High speed communication between two printed circuit cards over an interconnection device with a dense array of contacts may result in cross-talk between communication channels within the interconnection device and a resulting degradation of signal integrity. In addition to cross-talk between communication channels, high speed communication across an interconnection device may generate undesirable levels of noise. Reduction of cross-talk and noise while at the same time maintaining a dense array of contacts within an interconnection device is often a design goal.

SUMMARY

In an aspect, the invention features an intercoupling component for receiving an array of contacts within a digital or analog transmission system having an electrical ground circuit and a chassis ground circuit. A plurality of electrically conductive contacts are disposed within holes formed on a segment formed of insulative material. One or more electrically conductive shields are disposed within the segment and are configured to connect to the chassis ground circuit of the system.

Embodiments may include one or more of the following. At least some of the plurality of the electrically conductive contacts disposed within the holes on the segment may be configured to electrically connect with the electrical ground circuit of the system.

A frame formed of electrically conductive material may surround the segment and be in electrical contact with both the shield member and the electrical ground circuit of the system. The frame may be molded around the segments.

One or more ground planes which are configured to electrically connect with the electrical ground circuit of the system may be disposed within the segment. One or more cavities filled with air may be disposed on the segment.

The intercoupling component may further include a retention member configured to releasably retain an array mating of contacts with the plurality of electrically conductive contacts.

In another aspect, the invention features an intercoupling component for receiving an array of contacts within a digital or analog transmission system having an electrical ground circuit and a chassis ground circuit. A plurality of electrically conductive contacts are disposed within holes formed on a plurality of segments, each formed of insulative material. One or more electrically conductive shields are disposed within gaps between adjacent segments and are connected to the chassis ground circuit of the system.

In another aspect, the invention features an intercoupling component for receiving an array of contacts within a digital or analog transmission system having one or more segments formed of electrically insulative material and having an upper and lower surface, the segment including a plurality of holes disposed on its upper surface and arranged in a predetermined footprint corresponding to the array of a contacts and a plurality of electrically conductive contacts each disposed within each hole on the upper surface of the segment. The plurality of contacts are arranged in a plurality of multi-contact groupings, with at least one multi-contact grouping including a first electrically conductive contact and a reference contact. The reference contact is located at a distance D from the first electrically conductive contact and is configured to electrically connect to the electrical ground circuit of the system.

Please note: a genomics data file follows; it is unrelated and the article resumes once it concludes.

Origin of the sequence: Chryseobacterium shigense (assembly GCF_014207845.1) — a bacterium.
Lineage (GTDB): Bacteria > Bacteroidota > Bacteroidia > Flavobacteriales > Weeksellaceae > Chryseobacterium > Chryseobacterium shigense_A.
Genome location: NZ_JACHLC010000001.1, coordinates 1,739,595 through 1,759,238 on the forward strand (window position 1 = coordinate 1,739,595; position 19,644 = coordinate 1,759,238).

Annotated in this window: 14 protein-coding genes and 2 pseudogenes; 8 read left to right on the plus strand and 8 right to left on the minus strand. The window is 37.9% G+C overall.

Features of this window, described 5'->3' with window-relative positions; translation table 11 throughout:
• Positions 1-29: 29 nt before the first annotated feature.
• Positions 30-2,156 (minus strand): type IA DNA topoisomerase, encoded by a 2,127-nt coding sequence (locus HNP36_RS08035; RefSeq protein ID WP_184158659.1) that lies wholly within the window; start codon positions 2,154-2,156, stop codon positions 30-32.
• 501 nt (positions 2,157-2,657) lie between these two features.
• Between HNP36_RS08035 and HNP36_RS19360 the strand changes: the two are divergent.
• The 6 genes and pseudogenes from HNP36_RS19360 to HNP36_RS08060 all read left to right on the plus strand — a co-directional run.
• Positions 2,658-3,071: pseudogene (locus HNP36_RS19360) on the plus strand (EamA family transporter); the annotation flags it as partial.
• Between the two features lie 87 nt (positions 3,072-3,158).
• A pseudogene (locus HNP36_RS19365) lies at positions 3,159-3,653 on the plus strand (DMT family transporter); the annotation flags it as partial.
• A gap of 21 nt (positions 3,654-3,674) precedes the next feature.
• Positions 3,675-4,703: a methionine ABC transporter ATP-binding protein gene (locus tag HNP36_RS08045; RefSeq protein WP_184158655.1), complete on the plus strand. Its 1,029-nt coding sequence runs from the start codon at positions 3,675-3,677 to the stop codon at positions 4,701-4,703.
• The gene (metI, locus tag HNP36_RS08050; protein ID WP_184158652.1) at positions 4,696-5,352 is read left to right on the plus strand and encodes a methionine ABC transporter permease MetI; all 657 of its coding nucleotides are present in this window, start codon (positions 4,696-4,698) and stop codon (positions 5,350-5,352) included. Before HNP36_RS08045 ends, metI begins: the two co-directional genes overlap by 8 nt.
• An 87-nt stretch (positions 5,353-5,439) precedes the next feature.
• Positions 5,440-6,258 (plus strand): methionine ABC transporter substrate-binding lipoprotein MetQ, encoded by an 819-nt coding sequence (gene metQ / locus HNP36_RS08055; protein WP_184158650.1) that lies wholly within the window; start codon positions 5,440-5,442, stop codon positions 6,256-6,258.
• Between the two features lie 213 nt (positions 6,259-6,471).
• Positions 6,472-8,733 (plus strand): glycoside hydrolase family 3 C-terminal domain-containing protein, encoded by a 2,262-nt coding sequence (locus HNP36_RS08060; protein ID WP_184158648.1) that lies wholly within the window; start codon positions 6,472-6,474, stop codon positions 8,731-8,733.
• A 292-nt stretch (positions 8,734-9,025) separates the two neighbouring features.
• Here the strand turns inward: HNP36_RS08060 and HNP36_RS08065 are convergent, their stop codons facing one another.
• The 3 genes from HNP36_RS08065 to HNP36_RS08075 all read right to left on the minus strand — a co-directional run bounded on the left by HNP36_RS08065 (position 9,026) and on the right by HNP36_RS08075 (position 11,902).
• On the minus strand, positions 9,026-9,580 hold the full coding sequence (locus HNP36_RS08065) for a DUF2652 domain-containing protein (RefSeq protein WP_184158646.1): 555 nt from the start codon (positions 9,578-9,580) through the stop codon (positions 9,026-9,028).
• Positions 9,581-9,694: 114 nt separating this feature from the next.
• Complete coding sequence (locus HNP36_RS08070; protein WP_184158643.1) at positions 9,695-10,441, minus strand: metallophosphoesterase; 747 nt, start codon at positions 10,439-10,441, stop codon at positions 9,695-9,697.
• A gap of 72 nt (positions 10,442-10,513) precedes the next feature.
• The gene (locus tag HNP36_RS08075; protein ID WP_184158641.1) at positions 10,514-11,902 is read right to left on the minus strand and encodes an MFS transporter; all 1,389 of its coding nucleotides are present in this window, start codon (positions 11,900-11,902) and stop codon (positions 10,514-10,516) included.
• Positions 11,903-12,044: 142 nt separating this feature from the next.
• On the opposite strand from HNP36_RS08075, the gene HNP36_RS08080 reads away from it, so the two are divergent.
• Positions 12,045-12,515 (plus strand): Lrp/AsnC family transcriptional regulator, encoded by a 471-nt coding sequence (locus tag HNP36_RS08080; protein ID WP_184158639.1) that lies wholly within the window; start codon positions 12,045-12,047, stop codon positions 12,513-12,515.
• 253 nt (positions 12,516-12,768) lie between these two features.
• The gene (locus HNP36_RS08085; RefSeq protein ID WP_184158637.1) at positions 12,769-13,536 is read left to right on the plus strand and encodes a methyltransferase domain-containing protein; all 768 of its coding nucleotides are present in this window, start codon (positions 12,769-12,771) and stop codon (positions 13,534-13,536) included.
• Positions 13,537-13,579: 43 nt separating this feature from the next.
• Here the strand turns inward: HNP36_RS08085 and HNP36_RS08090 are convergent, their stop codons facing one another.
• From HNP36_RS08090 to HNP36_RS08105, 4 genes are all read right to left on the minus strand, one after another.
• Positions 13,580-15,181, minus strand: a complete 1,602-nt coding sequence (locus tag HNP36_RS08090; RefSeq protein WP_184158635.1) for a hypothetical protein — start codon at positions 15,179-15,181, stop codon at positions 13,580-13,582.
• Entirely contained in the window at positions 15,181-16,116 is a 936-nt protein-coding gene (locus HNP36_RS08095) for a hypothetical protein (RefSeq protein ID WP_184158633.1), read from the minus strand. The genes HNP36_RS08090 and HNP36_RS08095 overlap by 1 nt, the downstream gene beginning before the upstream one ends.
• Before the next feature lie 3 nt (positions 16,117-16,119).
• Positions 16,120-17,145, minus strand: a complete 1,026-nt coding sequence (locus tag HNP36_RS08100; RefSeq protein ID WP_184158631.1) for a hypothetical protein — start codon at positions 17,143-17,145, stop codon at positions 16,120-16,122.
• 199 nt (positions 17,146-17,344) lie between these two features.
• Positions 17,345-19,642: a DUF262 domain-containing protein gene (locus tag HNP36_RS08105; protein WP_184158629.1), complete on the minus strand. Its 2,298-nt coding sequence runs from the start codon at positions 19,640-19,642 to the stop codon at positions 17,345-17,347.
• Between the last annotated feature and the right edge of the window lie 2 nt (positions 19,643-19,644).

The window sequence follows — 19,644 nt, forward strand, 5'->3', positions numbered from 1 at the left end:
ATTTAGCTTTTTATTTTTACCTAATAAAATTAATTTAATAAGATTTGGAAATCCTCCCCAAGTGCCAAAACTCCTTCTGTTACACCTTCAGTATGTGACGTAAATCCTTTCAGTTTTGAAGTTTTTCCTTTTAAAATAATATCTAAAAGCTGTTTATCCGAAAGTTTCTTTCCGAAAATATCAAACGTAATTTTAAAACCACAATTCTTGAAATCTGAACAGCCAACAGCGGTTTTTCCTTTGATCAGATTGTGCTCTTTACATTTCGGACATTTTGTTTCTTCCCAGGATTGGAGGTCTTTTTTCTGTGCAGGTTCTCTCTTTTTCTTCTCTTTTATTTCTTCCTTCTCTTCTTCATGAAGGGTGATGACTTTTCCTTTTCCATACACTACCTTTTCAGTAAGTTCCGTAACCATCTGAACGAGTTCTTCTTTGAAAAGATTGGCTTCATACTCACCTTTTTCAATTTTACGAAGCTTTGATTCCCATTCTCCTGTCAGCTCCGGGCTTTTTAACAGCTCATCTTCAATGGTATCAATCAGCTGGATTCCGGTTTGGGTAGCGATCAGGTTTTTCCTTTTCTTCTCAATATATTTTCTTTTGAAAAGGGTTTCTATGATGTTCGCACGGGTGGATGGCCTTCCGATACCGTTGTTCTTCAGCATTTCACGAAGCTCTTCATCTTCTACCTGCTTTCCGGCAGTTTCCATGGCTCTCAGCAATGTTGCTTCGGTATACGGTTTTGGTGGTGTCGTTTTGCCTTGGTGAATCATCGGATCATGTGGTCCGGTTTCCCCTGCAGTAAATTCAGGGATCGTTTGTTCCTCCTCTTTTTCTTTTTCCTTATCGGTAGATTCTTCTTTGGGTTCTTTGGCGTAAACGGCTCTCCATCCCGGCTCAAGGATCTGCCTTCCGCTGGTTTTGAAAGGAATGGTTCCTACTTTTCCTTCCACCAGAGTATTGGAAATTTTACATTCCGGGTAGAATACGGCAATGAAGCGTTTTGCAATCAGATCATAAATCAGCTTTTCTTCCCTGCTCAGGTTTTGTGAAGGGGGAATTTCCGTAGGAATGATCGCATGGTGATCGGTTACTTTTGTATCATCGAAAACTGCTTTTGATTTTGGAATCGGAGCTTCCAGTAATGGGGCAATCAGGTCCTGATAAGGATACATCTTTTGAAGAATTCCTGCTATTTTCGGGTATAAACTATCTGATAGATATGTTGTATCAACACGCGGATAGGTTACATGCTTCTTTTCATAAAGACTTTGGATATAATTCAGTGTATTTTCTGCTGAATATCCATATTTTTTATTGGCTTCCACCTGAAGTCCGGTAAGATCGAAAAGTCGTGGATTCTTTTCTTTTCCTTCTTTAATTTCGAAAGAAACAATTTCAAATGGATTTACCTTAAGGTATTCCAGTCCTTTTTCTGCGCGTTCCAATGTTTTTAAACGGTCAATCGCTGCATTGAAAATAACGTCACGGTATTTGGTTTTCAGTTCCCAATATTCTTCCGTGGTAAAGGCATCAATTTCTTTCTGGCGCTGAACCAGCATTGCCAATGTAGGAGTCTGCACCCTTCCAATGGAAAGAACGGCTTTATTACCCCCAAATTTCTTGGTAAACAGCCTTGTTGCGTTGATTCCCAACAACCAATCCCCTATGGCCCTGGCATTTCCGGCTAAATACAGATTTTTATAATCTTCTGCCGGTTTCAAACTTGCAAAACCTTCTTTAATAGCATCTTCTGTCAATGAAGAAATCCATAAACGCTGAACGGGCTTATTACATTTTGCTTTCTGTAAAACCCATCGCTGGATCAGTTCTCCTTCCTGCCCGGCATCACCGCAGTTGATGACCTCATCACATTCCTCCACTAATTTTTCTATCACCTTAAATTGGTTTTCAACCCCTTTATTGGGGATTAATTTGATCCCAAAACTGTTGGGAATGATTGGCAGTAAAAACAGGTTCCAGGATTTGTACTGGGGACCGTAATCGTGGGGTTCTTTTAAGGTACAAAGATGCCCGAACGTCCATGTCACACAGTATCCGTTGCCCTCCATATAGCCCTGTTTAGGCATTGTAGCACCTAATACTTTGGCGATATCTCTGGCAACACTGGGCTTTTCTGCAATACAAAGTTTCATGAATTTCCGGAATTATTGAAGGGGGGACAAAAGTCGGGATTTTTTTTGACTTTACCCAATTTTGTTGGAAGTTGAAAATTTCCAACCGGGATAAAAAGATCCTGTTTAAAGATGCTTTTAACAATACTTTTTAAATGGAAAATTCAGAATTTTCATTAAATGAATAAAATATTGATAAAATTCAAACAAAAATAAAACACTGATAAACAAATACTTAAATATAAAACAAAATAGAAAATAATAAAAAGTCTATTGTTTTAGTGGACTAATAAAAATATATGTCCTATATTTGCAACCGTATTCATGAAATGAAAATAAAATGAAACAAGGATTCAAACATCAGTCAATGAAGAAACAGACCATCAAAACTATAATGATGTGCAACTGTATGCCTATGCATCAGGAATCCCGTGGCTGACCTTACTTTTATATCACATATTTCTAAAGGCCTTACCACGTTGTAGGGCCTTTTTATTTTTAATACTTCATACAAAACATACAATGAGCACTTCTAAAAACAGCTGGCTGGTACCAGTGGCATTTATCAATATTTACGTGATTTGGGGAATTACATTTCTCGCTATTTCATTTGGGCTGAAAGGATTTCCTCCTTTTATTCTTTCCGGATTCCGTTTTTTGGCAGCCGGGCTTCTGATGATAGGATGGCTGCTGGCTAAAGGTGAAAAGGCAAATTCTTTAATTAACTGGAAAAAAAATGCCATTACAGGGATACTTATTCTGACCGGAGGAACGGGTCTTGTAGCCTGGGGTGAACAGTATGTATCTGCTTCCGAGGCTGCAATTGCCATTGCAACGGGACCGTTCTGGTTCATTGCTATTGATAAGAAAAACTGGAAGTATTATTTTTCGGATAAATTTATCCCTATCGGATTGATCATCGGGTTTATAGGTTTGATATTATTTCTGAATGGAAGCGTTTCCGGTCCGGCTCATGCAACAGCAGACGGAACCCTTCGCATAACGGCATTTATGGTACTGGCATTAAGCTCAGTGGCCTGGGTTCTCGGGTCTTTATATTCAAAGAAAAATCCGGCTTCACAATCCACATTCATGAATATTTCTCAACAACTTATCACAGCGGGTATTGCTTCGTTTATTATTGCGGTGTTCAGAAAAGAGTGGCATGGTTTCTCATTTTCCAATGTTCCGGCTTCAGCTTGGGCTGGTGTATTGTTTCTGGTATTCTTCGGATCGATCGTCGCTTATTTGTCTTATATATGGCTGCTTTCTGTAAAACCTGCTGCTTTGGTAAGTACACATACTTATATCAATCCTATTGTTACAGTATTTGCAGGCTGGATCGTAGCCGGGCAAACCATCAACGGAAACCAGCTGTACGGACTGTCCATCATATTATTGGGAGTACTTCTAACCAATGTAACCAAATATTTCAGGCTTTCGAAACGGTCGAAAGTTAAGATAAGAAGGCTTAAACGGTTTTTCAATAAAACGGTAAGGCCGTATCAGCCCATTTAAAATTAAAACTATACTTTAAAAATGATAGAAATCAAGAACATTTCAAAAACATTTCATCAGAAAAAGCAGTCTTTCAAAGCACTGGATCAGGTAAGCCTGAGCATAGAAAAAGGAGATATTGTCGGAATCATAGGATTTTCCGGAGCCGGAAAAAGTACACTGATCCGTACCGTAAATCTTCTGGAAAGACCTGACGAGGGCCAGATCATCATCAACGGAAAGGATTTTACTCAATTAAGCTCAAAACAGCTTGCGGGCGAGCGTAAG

Embodiments may include one or more of the following. The first electrically conductive contact and reference may be configured to form a transmission line electrically equivalent to a co-axial transmission line. The first electrically conductive contact may be configured to transmit single-ended signals. Additionally, each multi-contact grouping may be located a distance of ≧D from adjacent multi-contact groupings.

The intercoupling component may also include a second electrically conductive contact member located at a distance D2 from the first electrically conductive contact. The first and second electrically conductive contacts may form a transmission line electrically equivalent to a twin-axial differential transmission line. The first and second electrically conductive contacts within each multi-contact grouping may be configured to transmit disparate single-ended signals or low-voltage differential signals. Additionally, each multi-contact grouping may be located a distance ≧D2 from adjacent multi-contact groupings.

The first and second electrically conductive contacts may have substantially the same cross-section, initial characteristic impedance, capacitance, and inductance.

The intercoupling component may also include one or more shield members formed of electrically conductive material disposed within the segment and configured to connect to the chassis ground circuit of the system. Additionally, the intercoupling component may include a frame disposed around the one or more segments.

In another aspect of the invention, a circuit card for use in a digital or analog transmission system having an electrical ground circuit and a chassis ground circuit, the circuit card includes a printed circuit board having a plurality of contact pads arranged in a predetermined footprint; and an interconnection device. The interconnection device includes one or more segments having an upper and lower surface, the upper surface of the segment having a plurality of holes arranged in a predetermined footprint to match the predetermined footprint of the plurality of surface mount pads, a plurality of electrically conductive contact member disposed within each of the holes and electrically connected to their respective surface mount pad, and one or more a shield members formed of electrically conductive material disposed within the segment. Additionally, a frame formed of electrically conductive material surrounds the one or more segments and the frame is electrically connected the shield member and to the chassis ground circuit of the system.